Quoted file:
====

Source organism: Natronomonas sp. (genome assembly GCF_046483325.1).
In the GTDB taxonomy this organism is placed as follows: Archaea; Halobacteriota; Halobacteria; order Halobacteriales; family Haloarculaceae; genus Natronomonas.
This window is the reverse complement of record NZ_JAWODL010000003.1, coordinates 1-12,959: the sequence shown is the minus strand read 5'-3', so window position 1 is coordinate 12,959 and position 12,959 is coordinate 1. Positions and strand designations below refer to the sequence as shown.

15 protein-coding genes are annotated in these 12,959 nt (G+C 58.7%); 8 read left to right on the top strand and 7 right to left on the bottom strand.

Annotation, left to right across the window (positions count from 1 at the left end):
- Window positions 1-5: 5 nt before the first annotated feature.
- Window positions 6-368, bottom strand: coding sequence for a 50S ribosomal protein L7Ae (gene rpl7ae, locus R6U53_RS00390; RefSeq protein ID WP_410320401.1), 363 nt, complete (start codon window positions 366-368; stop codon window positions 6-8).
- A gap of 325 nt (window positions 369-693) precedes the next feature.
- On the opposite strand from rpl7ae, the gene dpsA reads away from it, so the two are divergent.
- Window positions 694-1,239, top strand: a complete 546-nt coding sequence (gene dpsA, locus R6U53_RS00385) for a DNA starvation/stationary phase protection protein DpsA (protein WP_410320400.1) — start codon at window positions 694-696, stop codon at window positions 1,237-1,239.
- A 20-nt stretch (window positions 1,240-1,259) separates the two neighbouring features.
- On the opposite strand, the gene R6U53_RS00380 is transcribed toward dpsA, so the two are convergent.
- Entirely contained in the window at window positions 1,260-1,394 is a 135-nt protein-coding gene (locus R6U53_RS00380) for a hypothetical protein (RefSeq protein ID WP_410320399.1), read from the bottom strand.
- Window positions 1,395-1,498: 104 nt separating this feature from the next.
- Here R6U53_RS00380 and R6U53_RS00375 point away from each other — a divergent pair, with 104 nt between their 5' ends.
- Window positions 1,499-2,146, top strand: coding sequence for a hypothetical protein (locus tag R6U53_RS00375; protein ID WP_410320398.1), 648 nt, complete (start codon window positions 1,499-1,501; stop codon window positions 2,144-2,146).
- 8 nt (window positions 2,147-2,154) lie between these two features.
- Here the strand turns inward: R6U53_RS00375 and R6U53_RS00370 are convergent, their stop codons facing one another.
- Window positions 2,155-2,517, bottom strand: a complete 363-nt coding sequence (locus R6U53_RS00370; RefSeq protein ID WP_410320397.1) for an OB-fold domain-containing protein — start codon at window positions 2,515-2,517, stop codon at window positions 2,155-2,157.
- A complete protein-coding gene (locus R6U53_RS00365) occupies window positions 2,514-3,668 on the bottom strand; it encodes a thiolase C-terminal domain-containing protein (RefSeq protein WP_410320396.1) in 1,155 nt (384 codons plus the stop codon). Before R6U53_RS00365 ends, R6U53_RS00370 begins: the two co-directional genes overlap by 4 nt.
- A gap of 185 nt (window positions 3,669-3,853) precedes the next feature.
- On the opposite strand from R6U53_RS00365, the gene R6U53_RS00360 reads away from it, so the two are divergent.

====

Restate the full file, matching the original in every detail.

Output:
Source organism: Natronomonas sp. (genome assembly GCF_046483325.1).
In the GTDB taxonomy this organism is placed as follows: Archaea; Halobacteriota; Halobacteria; order Halobacteriales; family Haloarculaceae; genus Natronomonas.
This window is the reverse complement of record NZ_JAWODL010000003.1, coordinates 1-12,959: the sequence shown is the minus strand read 5'-3', so window position 1 is coordinate 12,959 and position 12,959 is coordinate 1. Positions and strand designations below refer to the sequence as shown.

15 protein-coding genes are annotated in these 12,959 nt (G+C 58.7%); 8 read left to right on the top strand and 7 right to left on the bottom strand.

Annotation, left to right across the window (positions count from 1 at the left end):
- Window positions 1-5: 5 nt before the first annotated feature.
- Window positions 6-368, bottom strand: coding sequence for a 50S ribosomal protein L7Ae (gene rpl7ae, locus R6U53_RS00390; RefSeq protein ID WP_410320401.1), 363 nt, complete (start codon window positions 366-368; stop codon window positions 6-8).
- A gap of 325 nt (window positions 369-693) precedes the next feature.
- On the opposite strand from rpl7ae, the gene dpsA reads away from it, so the two are divergent.
- Window positions 694-1,239, top strand: a complete 546-nt coding sequence (gene dpsA, locus R6U53_RS00385) for a DNA starvation/stationary phase protection protein DpsA (protein WP_410320400.1) — start codon at window positions 694-696, stop codon at window positions 1,237-1,239.
- A 20-nt stretch (window positions 1,240-1,259) separates the two neighbouring features.
- On the opposite strand, the gene R6U53_RS00380 is transcribed toward dpsA, so the two are convergent.
- Entirely contained in the window at window positions 1,260-1,394 is a 135-nt protein-coding gene (locus R6U53_RS00380) for a hypothetical protein (RefSeq protein ID WP_410320399.1), read from the bottom strand.
- Window positions 1,395-1,498: 104 nt separating this feature from the next.
- Here R6U53_RS00380 and R6U53_RS00375 point away from each other — a divergent pair, with 104 nt between their 5' ends.
- Window positions 1,499-2,146, top strand: coding sequence for a hypothetical protein (locus tag R6U53_RS00375; protein ID WP_410320398.1), 648 nt, complete (start codon window positions 1,499-1,501; stop codon window positions 2,144-2,146).
- 8 nt (window positions 2,147-2,154) lie between these two features.
- Here the strand turns inward: R6U53_RS00375 and R6U53_RS00370 are convergent, their stop codons facing one another.
- Window positions 2,155-2,517, bottom strand: a complete 363-nt coding sequence (locus R6U53_RS00370; RefSeq protein ID WP_410320397.1) for an OB-fold domain-containing protein — start codon at window positions 2,515-2,517, stop codon at window positions 2,155-2,157.
- A complete protein-coding gene (locus R6U53_RS00365) occupies window positions 2,514-3,668 on the bottom strand; it encodes a thiolase C-terminal domain-containing protein (RefSeq protein WP_410320396.1) in 1,155 nt (384 codons plus the stop codon). Before R6U53_RS00365 ends, R6U53_RS00370 begins: the two co-directional genes overlap by 4 nt.
- A gap of 185 nt (window positions 3,669-3,853) precedes the next feature.
- On the opposite strand from R6U53_RS00365, the gene R6U53_RS00360 reads away from it, so the two are divergent.